Possibly tens of thousands of people living with HIV are taking daily meds but not seeing a response to the treatment. In other words, their CD4 counts aren’t significantly rising, leaving them at higher risk for numerous infections, cancers, heart attacks and death. STAT News profiles this often overlooked population—notably Nelson Vergel and Matt Sharp—known as immunologic nonresponders (INRs) and their future treatment hopes, in a recent article.
It’s difficult to know how many INRs there are, partially because the definition of an INR varies from study to study. But according to STAT, most experts agree on one figure: fewer than 200,000. Why this number?
It’s an important benchmark because a group of INRs is trying to persuade the Food and Drug Administration (FDA) to grant them orphan disease status—and for experimental treatments developed for them to be designated as orphan drugs. For this to happen, they have to prove that there are fewer than 200,000 INRs in the United States.
An orphan drug status means that biotech companies receive significant financial and research incentives to develop new treatments for a very rare disease.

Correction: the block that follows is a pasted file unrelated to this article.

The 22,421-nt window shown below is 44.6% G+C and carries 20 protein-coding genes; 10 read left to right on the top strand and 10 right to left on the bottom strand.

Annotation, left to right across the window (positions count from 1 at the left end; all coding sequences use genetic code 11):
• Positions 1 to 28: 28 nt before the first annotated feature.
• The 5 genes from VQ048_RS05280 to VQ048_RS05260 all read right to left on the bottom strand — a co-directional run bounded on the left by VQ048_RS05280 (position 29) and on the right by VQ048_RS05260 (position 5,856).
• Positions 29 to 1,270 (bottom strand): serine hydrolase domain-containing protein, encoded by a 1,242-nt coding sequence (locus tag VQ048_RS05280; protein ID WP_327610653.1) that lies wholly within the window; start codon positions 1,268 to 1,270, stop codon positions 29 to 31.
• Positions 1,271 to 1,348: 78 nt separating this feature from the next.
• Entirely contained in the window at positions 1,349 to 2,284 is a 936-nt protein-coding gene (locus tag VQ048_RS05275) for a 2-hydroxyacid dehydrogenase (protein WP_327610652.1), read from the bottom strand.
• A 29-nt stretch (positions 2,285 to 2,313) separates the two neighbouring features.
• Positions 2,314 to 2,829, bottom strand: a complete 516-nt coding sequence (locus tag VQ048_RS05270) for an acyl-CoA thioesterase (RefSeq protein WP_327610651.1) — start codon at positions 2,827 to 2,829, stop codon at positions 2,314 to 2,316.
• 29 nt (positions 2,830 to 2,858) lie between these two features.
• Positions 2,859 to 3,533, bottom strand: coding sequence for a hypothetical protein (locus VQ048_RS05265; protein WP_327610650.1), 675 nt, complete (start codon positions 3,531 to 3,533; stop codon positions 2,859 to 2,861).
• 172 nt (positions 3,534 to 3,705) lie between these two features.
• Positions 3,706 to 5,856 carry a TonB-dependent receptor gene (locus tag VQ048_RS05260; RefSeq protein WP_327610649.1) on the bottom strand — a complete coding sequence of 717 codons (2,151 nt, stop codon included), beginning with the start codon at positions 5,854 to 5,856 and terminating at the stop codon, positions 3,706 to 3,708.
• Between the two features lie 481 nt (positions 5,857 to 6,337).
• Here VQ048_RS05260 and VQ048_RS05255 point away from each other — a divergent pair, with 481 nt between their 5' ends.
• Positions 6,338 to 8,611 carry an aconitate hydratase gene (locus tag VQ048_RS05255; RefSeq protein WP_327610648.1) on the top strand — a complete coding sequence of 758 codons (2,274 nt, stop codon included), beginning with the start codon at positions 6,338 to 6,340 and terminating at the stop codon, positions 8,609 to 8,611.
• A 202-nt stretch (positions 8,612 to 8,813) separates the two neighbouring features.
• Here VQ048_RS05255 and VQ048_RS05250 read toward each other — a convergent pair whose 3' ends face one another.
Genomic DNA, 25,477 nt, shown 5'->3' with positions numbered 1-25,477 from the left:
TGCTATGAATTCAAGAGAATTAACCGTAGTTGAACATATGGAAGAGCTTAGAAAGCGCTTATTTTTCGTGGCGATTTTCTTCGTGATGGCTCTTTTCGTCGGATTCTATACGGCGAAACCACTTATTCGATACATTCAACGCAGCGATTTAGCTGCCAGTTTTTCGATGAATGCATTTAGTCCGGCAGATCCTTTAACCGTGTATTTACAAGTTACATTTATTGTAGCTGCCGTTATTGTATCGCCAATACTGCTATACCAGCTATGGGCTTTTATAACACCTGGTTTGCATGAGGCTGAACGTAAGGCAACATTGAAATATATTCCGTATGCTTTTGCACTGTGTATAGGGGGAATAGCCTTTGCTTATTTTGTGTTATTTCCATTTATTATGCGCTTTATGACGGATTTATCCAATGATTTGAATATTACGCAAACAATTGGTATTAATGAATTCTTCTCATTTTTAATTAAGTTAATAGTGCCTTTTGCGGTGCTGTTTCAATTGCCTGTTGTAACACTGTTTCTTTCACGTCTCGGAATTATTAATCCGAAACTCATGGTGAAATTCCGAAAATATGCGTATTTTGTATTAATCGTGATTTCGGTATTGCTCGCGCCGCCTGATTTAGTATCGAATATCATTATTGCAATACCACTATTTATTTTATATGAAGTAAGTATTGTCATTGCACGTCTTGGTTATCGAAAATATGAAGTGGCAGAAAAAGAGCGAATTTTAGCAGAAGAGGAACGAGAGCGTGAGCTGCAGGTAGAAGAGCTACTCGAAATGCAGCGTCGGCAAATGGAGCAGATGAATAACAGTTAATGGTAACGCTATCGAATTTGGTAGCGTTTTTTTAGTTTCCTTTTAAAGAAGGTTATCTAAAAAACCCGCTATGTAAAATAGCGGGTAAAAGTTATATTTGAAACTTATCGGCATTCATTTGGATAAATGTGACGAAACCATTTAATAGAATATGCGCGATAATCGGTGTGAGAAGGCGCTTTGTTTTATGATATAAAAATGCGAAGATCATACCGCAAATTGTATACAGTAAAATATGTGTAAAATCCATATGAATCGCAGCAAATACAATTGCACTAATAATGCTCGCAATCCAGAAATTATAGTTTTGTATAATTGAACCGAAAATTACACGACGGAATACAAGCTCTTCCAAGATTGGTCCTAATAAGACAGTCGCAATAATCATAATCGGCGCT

STAT points out that there are fewer drugs in the pipeline for INRs, although in the past decade there had been promising developments, specifically interleukin-2, interleukin-7 and a process in which CD4 cells were genetically altered to make them immune to infection. Unfortunately, each failed to materialize. Interleukin-2 simply didn’t work; the company developing interleukin-7 went bankrupt; and, despite very promising results, Sangamo Therapeutics, the company behind the gene-altering treatment, decided to direct the technology toward HIV cure research, not toward salvage therapies for INRs. (You can read about Sangamo’s genetic research here.)
In related POZ news, last year the FDA approved Trogarzo for multidrug-resistant HIV. The intravenously infused med was granted orphan drug designation. For more, click #Trogarzo.
And last summer, POZ profiled INR Nelson Vergel (pictured above) and his advocacy for salvage therapies. To read about the POZ Hero from our July/August issue, click “Built to Survive.” In addition, you can read an opinion piece in POZ by Matt Sharp, another INR profiled in STAT; it’s titled “The Unintended Consequences of AIDS Survival.”